Doctor Mark Gleeson, who quickly professed his South Tipperary roots when meeting this columnist in Dublin recently, is a mind of rail-related information.
And through his work with Rail Users Ireland (of which he is both Treasurer and regular contact for the media), Mark is currently involved in the fight to save the Waterford-Rosslare railway line.
“It’s a misunderstood route,” said Mark, whose engineering background has proven most useful during his many and frequently frustrating deliberations with Iarnród Éireann (IE).
“For one thing, it’s faster than either the car or the bus – anything from 20 to 40 minutes faster,” he said.
“Now, you have to drive through New Ross, normally, if you want to get out of South Wexford – and the traffic delays on the bridge into and out of the town are, at this stage, all too well-known.
“If you want to go the other way via the Passage East ferry, of course that’s an option, but in my view, it’s quite expensive when compared to rail travel.
“And that’s also a route you’ll take in the hope that there’s space on the ferry when you show up, and that the weather is good enough for that particular service to operate. That’s a potential problem you rarely, if ever encounter when travelling by train.”
The connection to Rosslare Europort (despite IE’s shifting the platform away from the ferry terminal) also carries potential for greater business, despite the operator’s contrary protestations, he continued.
“There’s a clear demand at both ends of the line. You’ve got Waterford, which people from South Wexford are commuting to, and then there’s Rosslare, which people want to access for trips and short breaks to Britain. And of course, you’ve got people that want to go to Dublin as well.”
Mark added: “Take the Western Rail Corridor, for example. About half the people boarding in Ennis are going to Dublin; about 120,000 boarded it so far this year and half of those journeys are actually to and from Dublin.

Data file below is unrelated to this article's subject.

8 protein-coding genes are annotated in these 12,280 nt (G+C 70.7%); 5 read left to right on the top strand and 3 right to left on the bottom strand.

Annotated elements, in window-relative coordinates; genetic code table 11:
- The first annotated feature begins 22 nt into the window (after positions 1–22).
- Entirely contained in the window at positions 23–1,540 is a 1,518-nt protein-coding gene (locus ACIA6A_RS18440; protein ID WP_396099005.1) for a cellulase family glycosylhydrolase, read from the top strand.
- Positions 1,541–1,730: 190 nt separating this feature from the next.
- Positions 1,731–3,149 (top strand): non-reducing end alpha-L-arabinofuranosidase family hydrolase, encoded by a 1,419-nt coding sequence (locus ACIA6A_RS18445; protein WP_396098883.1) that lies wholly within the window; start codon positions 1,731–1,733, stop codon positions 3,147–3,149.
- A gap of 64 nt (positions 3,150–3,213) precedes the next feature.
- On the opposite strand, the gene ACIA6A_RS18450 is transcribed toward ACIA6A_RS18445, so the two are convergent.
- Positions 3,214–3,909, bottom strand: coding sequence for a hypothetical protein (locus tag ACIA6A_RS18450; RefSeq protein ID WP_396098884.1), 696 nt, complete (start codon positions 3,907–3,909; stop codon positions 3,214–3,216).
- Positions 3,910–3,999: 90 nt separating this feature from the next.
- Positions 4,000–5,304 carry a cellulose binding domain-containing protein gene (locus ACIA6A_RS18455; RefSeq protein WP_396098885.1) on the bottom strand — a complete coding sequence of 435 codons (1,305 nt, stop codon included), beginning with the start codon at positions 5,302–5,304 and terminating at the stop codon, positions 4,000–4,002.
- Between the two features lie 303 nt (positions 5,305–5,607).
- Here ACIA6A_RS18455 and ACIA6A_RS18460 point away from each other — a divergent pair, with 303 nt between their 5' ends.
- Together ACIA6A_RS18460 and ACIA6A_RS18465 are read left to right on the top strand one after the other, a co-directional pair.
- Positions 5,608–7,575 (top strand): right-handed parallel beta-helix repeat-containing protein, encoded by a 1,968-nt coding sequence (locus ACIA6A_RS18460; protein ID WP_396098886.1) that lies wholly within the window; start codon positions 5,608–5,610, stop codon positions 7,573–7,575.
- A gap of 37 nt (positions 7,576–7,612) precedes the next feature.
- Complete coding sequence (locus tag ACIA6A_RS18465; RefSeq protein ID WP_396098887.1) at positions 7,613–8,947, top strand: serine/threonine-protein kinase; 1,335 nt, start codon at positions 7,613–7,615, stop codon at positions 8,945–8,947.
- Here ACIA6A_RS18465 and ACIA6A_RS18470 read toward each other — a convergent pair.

“So that clearly proves that if you provide a regular, properly timetabled service, that greater numbers of customers will avail of it, no question.
“But by leaving the service on the Waterford-Rosslare line as virtually an independent entity which doesn’t connect to anything, it’s difficult to see how it could perform well.
“By not building any flexibility into the service, say you want to stay in town for a pint, or if you want to stay on in work for an hour and you want to get to and from work by train in either direction, that possibility has been eliminated by Iarnród Éireann.”
The machinations of IE have become a source of regular head scratching for Mark Gleeson and his RUI colleagues, who have weighed in behind the ‘Save The Rail’ campaign.
“What annoys me is that (IE) has never tried anything when it comes to boosting passenger numbers on the route. It’s as if they really don’t care or frankly just couldn’t be bothered. They just want the line shut and to be done with it.
“Yet it’s not as if they haven’t tried to improve things on other routes: look at Dublin-Sligo, in the mid-90s; it was on the list of closures. Now it’s the second busiest line in the country with 1.1 million people a year using it, putting it number two behind the Dublin-Cork route.”
But when it comes to South Wexford, serving as a potential interconnector to Limerick and Galway (via Waterford) and Dublin through two different routes, not a single marketing finger has been lifted.
“A lot of local people don’t actually know there’s a service on the line, and that’s probably down to the times the train actually runs at, they’re probably not at home where they might see it.
“And it’s the same story all the way up to Clonmel. I had cousins there going to UL for four years who didn’t even know that there was a passenger train servicing Limerick running through their town. Why (IE) has got such a blind spot to South Wexford and South Tipperary remains a mystery to me.”
RUI’s alliance with ‘Save The Rail’ in recent months has highlighted local concerns on a national level.
Both Mark Gleeson and STR Chairperson Tanya Fenelon have together met with private operators who’ve expressed an interest in taking over the line.
And while legislation would be required to sell or lease the line to a private company, the interest being expressed by reputable foreign operators provides a source of hope looking to the future.
“The snow last winter and the volcanic ash cloud proved that people in South Wexford will use the line – the service was packed during both those odd spells of weather,” Mark added.
“The fact that more than one private company has expressed an interest in a route that Irish Rail isn’t interested in running suggests to me that there is actually business there.”
IE could scarcely have envisaged that their proposed closure of the line would catalyse such a strong reaction from South Wexford residents, while also uniting the region’s Councillors and Chambers of Commerce.
That Mark Gleeson and RUI came aboard added a significant voice to a growing clamour steadfastly opposed to further rail closure in our region.
And while people power may not ultimately prevail in this issue, the fight being fought is noble; is admirable and is damn well worth fighting for.